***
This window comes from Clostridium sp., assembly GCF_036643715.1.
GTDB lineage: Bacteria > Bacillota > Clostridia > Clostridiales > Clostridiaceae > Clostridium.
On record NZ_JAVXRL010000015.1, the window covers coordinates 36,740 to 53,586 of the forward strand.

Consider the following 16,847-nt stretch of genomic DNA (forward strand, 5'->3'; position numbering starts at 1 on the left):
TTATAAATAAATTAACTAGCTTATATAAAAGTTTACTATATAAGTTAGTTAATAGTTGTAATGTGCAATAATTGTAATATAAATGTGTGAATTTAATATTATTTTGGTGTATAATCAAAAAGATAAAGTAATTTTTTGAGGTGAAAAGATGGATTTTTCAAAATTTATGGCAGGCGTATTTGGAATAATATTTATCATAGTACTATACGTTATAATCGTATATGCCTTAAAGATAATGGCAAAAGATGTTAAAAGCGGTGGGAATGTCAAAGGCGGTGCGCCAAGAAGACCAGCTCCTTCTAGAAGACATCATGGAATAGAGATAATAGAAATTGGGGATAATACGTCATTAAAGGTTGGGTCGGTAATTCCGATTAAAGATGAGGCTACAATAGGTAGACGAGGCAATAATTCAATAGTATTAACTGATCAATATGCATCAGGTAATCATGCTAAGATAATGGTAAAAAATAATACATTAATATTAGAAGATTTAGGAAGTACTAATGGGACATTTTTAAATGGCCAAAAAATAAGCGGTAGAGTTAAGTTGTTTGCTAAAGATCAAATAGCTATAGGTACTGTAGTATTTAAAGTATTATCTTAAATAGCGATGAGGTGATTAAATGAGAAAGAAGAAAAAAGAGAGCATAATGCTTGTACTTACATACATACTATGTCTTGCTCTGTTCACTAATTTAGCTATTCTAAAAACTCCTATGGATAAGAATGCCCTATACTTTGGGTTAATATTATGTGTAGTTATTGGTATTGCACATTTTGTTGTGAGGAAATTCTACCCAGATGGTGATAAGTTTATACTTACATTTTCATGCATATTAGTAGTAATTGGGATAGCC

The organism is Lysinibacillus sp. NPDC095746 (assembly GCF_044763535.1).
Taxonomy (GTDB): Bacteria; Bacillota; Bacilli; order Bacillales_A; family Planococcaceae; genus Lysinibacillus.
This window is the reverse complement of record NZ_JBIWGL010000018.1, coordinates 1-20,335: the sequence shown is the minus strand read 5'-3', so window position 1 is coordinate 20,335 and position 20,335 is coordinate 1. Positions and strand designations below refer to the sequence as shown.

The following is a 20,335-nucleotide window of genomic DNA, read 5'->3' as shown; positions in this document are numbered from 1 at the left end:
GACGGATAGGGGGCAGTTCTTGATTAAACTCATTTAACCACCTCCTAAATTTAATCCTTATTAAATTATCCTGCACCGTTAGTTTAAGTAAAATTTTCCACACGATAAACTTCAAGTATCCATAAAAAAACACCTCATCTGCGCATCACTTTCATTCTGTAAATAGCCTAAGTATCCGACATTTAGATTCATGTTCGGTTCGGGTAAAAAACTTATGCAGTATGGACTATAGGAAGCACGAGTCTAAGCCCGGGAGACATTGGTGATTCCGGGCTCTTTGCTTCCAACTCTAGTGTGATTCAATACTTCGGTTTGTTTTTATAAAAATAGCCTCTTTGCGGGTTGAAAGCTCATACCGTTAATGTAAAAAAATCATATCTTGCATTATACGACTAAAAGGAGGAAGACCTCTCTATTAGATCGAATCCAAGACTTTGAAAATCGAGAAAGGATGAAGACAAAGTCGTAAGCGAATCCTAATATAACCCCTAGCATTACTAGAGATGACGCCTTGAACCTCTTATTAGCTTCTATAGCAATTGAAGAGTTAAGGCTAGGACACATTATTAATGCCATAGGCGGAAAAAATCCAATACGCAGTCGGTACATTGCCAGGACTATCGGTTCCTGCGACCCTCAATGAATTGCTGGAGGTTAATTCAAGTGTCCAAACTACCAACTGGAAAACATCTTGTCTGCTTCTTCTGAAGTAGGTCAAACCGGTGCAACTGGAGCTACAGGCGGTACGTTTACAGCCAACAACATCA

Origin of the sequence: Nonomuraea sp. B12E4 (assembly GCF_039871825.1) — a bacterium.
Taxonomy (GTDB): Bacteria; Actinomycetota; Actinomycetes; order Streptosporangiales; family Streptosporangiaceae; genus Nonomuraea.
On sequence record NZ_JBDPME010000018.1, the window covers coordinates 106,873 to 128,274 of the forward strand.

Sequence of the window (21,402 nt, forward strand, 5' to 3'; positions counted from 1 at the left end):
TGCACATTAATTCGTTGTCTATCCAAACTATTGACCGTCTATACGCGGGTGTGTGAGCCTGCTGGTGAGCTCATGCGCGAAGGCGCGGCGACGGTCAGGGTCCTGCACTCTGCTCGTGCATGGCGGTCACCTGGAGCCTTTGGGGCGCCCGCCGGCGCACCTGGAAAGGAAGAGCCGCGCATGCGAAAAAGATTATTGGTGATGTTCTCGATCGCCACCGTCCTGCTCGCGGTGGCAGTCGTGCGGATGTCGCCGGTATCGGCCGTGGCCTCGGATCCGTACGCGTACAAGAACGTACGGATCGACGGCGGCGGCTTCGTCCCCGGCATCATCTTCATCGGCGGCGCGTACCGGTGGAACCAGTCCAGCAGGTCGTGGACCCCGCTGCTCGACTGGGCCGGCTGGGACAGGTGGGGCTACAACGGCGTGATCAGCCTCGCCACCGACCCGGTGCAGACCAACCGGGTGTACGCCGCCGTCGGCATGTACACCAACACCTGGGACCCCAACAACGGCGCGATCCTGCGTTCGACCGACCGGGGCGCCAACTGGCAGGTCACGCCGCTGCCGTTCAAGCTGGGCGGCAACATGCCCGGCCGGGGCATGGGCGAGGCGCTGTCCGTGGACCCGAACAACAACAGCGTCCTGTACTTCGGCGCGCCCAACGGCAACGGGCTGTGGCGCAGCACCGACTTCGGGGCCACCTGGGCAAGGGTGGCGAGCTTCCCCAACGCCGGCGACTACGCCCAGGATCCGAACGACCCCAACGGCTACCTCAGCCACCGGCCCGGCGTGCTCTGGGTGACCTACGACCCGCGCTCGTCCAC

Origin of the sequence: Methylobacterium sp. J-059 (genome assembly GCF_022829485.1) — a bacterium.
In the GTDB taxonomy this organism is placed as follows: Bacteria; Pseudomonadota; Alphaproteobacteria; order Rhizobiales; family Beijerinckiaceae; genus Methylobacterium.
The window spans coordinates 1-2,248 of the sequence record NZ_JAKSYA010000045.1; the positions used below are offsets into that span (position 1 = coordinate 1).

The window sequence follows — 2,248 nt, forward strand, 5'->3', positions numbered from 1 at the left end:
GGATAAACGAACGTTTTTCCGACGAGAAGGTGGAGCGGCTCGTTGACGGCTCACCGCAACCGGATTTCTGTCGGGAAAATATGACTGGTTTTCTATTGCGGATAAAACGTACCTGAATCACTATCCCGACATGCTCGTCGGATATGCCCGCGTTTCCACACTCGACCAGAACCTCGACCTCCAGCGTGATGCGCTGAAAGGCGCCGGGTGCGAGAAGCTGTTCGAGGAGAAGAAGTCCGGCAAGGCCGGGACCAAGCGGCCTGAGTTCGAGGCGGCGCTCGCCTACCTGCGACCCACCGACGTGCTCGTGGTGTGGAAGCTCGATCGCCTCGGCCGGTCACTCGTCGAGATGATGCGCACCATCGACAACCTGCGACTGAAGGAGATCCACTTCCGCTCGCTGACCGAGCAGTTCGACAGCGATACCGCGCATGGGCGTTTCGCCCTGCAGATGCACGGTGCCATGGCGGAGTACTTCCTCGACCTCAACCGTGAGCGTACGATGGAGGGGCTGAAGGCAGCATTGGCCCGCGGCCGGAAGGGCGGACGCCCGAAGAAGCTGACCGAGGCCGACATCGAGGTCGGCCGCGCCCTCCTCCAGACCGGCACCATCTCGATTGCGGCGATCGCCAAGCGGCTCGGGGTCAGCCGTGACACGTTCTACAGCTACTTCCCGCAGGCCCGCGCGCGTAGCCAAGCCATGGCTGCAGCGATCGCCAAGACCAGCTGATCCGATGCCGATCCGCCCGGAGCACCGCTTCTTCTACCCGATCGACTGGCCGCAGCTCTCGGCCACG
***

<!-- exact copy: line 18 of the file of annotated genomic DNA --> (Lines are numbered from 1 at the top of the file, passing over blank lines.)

The window spans coordinates 1-2,248 of the sequence record NZ_JAKSYA010000045.1; the positions used below are offsets into that span (position 1 = coordinate 1).